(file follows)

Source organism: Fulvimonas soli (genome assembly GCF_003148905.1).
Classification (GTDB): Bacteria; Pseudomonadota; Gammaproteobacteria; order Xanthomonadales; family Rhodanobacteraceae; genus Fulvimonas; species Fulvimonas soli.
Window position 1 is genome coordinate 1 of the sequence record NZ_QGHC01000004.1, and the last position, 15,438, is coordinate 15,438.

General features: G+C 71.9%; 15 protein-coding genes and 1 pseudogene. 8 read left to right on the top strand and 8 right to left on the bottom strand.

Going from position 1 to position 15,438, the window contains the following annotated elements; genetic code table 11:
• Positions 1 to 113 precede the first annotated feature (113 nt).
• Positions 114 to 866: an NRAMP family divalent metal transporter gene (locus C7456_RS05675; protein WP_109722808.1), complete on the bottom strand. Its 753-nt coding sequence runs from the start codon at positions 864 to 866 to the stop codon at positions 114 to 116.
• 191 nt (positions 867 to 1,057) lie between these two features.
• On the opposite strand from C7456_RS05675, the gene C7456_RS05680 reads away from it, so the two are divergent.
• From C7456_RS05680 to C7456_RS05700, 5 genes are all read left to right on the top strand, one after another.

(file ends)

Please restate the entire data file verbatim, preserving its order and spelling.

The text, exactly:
Source organism: Fulvimonas soli (genome assembly GCF_003148905.1).
Classification (GTDB): Bacteria; Pseudomonadota; Gammaproteobacteria; order Xanthomonadales; family Rhodanobacteraceae; genus Fulvimonas; species Fulvimonas soli.
Window position 1 is genome coordinate 1 of the sequence record NZ_QGHC01000004.1, and the last position, 15,438, is coordinate 15,438.

General features: G+C 71.9%; 15 protein-coding genes and 1 pseudogene. 8 read left to right on the top strand and 8 right to left on the bottom strand.

Going from position 1 to position 15,438, the window contains the following annotated elements; genetic code table 11:
• Positions 1 to 113 precede the first annotated feature (113 nt).
• Positions 114 to 866: an NRAMP family divalent metal transporter gene (locus C7456_RS05675; protein WP_109722808.1), complete on the bottom strand. Its 753-nt coding sequence runs from the start codon at positions 864 to 866 to the stop codon at positions 114 to 116.
• 191 nt (positions 867 to 1,057) lie between these two features.
• On the opposite strand from C7456_RS05675, the gene C7456_RS05680 reads away from it, so the two are divergent.
• From C7456_RS05680 to C7456_RS05700, 5 genes are all read left to right on the top strand, one after another.